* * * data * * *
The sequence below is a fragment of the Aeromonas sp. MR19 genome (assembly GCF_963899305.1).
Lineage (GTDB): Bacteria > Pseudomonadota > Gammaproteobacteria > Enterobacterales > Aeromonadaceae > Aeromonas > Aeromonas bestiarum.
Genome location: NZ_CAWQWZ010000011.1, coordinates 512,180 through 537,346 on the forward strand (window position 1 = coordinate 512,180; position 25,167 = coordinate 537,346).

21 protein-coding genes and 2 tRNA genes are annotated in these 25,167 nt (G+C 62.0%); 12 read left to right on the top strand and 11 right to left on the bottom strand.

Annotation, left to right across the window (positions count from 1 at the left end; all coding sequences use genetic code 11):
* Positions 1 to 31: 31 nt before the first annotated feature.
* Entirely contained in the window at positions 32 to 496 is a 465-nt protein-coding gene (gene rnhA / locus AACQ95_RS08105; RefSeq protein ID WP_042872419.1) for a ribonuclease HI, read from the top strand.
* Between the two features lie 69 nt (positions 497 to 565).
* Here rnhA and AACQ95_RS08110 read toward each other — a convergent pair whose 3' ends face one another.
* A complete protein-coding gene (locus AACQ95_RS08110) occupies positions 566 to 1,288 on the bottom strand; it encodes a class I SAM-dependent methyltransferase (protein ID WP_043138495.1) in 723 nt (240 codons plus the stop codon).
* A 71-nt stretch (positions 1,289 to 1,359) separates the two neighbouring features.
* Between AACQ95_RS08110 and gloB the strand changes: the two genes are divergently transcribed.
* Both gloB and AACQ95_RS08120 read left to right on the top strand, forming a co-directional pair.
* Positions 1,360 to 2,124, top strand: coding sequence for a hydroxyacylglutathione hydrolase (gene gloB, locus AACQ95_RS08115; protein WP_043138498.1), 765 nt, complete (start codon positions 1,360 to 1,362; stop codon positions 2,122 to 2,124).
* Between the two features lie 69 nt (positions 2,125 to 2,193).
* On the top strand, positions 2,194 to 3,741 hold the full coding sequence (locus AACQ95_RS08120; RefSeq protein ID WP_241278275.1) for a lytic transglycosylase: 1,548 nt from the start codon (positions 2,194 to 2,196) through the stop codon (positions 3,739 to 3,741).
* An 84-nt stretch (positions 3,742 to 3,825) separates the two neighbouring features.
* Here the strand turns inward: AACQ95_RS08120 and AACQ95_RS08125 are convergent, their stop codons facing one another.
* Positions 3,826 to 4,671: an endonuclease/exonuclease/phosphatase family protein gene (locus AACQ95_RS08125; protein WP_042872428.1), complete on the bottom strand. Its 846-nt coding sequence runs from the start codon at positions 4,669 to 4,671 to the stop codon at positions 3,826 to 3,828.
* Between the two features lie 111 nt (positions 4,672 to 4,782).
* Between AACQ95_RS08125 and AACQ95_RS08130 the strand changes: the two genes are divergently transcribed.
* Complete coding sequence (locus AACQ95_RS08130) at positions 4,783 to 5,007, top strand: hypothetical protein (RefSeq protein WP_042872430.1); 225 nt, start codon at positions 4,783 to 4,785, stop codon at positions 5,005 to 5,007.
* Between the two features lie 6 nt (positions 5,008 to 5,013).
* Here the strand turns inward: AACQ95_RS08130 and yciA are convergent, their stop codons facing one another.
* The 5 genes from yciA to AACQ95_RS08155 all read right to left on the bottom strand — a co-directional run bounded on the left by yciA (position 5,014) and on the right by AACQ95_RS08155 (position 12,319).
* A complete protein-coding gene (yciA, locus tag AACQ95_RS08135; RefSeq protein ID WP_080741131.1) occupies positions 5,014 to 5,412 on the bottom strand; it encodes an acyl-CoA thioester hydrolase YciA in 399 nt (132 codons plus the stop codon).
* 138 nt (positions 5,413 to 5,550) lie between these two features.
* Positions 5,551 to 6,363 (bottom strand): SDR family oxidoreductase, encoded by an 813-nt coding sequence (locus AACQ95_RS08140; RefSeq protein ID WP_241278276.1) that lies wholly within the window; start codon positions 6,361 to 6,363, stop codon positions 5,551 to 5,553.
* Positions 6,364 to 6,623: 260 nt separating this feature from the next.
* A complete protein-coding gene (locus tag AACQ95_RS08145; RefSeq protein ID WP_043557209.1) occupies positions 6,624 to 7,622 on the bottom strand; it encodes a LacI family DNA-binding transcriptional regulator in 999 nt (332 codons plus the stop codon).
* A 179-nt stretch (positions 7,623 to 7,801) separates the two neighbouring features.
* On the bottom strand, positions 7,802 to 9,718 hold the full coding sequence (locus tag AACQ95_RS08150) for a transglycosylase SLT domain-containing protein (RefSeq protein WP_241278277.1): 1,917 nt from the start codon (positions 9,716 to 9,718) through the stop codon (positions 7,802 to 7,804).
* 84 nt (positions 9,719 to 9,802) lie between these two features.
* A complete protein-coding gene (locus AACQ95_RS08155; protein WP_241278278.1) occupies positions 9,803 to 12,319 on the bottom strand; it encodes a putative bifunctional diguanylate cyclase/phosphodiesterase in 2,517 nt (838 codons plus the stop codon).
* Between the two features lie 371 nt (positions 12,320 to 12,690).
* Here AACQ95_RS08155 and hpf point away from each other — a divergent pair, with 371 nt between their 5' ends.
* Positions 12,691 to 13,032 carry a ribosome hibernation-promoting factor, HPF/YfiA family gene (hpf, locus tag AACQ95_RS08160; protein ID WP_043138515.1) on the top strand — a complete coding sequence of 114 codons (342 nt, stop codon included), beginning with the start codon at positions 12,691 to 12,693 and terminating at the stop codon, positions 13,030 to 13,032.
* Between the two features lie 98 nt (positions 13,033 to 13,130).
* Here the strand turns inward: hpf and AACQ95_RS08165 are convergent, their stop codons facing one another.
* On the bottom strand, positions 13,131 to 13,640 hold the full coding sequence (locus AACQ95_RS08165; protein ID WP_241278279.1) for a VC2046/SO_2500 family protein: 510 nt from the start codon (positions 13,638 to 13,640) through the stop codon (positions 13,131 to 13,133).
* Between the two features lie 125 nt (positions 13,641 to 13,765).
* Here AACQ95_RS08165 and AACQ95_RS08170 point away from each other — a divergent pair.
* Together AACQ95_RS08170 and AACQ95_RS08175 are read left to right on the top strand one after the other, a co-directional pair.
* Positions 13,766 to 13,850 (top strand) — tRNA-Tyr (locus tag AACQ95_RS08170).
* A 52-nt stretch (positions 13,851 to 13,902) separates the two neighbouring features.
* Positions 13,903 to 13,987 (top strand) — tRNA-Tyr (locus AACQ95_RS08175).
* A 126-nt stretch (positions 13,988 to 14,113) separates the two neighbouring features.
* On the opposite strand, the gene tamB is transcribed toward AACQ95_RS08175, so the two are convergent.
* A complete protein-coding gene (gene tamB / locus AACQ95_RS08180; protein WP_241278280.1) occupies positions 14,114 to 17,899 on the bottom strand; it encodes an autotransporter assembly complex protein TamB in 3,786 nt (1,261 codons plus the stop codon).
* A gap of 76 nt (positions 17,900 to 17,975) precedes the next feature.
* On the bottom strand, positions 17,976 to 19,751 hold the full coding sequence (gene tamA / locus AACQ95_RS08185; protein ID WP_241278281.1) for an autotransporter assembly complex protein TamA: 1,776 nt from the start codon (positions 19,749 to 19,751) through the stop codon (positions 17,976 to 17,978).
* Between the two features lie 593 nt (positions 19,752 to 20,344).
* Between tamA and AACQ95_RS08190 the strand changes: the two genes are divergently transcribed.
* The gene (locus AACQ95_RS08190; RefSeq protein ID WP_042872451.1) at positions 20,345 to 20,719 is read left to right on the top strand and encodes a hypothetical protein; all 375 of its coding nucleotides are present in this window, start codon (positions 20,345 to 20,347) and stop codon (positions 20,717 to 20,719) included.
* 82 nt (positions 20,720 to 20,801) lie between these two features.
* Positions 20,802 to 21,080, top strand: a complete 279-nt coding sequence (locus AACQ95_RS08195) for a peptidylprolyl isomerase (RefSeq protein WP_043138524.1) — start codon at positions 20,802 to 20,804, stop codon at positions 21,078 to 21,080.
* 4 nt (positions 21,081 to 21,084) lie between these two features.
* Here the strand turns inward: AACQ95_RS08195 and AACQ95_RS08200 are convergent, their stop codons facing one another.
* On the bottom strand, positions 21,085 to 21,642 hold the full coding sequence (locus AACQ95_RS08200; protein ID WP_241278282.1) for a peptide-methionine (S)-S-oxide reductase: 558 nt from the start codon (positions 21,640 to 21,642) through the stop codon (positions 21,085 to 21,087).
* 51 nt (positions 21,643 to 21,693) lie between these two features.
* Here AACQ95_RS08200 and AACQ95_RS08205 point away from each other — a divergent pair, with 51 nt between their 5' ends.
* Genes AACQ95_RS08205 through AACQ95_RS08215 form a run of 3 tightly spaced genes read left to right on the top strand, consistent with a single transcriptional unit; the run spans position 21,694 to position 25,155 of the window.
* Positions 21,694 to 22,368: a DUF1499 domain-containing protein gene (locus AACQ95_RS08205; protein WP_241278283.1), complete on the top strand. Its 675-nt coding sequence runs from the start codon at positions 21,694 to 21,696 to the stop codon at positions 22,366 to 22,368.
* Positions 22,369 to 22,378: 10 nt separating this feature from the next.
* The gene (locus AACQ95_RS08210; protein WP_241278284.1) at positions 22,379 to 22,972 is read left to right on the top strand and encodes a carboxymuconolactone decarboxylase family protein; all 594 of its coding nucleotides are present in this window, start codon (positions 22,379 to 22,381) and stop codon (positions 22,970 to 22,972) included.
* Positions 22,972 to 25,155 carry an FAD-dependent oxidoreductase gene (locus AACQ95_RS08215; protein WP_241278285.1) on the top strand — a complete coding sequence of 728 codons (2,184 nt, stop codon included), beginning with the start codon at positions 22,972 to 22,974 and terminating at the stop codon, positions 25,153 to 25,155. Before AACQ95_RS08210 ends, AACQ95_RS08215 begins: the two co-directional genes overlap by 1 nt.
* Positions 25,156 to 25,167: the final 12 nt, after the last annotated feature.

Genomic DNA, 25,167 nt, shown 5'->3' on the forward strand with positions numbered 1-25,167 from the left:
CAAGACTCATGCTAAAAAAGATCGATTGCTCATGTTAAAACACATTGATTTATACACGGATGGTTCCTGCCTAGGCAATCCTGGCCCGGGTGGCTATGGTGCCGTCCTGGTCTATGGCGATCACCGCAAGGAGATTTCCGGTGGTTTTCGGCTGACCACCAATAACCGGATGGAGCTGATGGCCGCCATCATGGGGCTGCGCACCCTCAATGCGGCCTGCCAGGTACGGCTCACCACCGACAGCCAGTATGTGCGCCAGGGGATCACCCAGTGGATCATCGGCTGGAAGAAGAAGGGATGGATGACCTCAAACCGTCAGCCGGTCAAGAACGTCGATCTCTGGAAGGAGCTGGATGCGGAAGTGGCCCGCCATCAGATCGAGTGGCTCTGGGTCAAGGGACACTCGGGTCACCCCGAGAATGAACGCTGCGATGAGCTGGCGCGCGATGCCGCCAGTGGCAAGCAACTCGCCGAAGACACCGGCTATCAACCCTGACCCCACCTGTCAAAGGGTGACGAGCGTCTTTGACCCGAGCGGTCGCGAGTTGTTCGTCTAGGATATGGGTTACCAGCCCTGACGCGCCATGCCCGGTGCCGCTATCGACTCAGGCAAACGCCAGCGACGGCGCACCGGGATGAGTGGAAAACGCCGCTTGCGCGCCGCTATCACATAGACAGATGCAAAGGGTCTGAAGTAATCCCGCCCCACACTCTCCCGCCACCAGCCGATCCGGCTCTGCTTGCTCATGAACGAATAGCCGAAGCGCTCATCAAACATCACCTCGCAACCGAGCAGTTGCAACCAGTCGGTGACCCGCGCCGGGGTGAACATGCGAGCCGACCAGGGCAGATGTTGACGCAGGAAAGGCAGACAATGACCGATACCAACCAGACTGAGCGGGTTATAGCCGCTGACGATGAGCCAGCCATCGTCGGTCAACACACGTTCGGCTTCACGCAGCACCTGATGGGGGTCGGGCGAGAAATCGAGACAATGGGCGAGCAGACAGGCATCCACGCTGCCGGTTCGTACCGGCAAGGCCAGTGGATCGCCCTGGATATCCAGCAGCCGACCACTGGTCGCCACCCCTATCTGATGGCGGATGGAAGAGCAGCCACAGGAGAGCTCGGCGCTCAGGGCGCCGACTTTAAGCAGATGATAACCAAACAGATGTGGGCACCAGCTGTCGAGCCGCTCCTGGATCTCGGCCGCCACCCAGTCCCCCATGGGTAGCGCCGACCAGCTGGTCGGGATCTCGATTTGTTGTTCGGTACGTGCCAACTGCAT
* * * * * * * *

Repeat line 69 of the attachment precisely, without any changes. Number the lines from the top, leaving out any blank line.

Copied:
CAAGACTCATGCTAAAAAAGATCGATTGCTCATGTTAAAACACATTGATTTATACACGGATGGTTCCTGCCTAGGCAATCCTGGCCCGGGTGGCTATGGTGCCGTCCTGGTCTATGGCGATCACCGCAAGGAGATTTCCGGTGGTTTTCGGCTGACCACCAATAACCGGATGGAGCTGATGGCCGCCATCATGGGGCTGCGCACCCTCAATGCGGCCTGCCAGGTACGGCTCACCACCGACAGCCAGTATGTGCGCCAGGGGATCACCCAGTGGATCATCGGCTGGAAGAAGAAGGGATGGATGACCTCAAACCGTCAGCCGGTCAAGAACGTCGATCTCTGGAAGGAGCTGGATGCGGAAGTGGCCCGCCATCAGATCGAGTGGCTCTGGGTCAAGGGACACTCGGGTCACCCCGAGAATGAACGCTGCGATGAGCTGGCGCGCGATGCCGCCAGTGGCAAGCAACTCGCCGAAGACACCGGCTATCAACCCTGACCCCACCTGTCAAAGGGTGACGAGCGTCTTTGACCCGAGCGGTCGCGAGTTGTTCGTCTAGGATATGGGTTACCAGCCCTGACGCGCCATGCCCGGTGCCGCTATCGACTCAGGCAAACGCCAGCGACGGCGCACCGGGATGAGTGGAAAACGCCGCTTGCGCGCCGCTATCACATAGACAGATGCAAAGGGTCTGAAGTAATCCCGCCCCACACTCTCCCGCCACCAGCCGATCCGGCTCTGCTTGCTCATGAACGAATAGCCGAAGCGCTCATCAAACATCACCTCGCAACCGAGCAGTTGCAACCAGTCGGTGACCCGCGCCGGGGTGAACATGCGAGCCGACCAGGGCAGATGTTGACGCAGGAAAGGCAGACAATGACCGATACCAACCAGACTGAGCGGGTTATAGCCGCTGACGATGAGCCAGCCATCGTCGGTCAACACACGTTCGGCTTCACGCAGCACCTGATGGGGGTCGGGCGAGAAATCGAGACAATGGGCGAGCAGACAGGCATCCACGCTGCCGGTTCGTACCGGCAAGGCCAGTGGATCGCCCTGGATATCCAGCAGCCGACCACTGGTCGCCACCCCTATCTGATGGCGGATGGAAGAGCAGCCACAGGAGAGCTCGGCGCTCAGGGCGCCGACTTTAAGCAGATGATAACCAAACAGATGTGGGCACCAGCTGTCGAGCCGCTCCTGGATCTCGGCCGCCACCCAGTCCCCCATGGGTAGCGCCGACCAGCTGGTCGGGATCTCGATTTGTTGTTCGGTACGTGCCAACTGCAT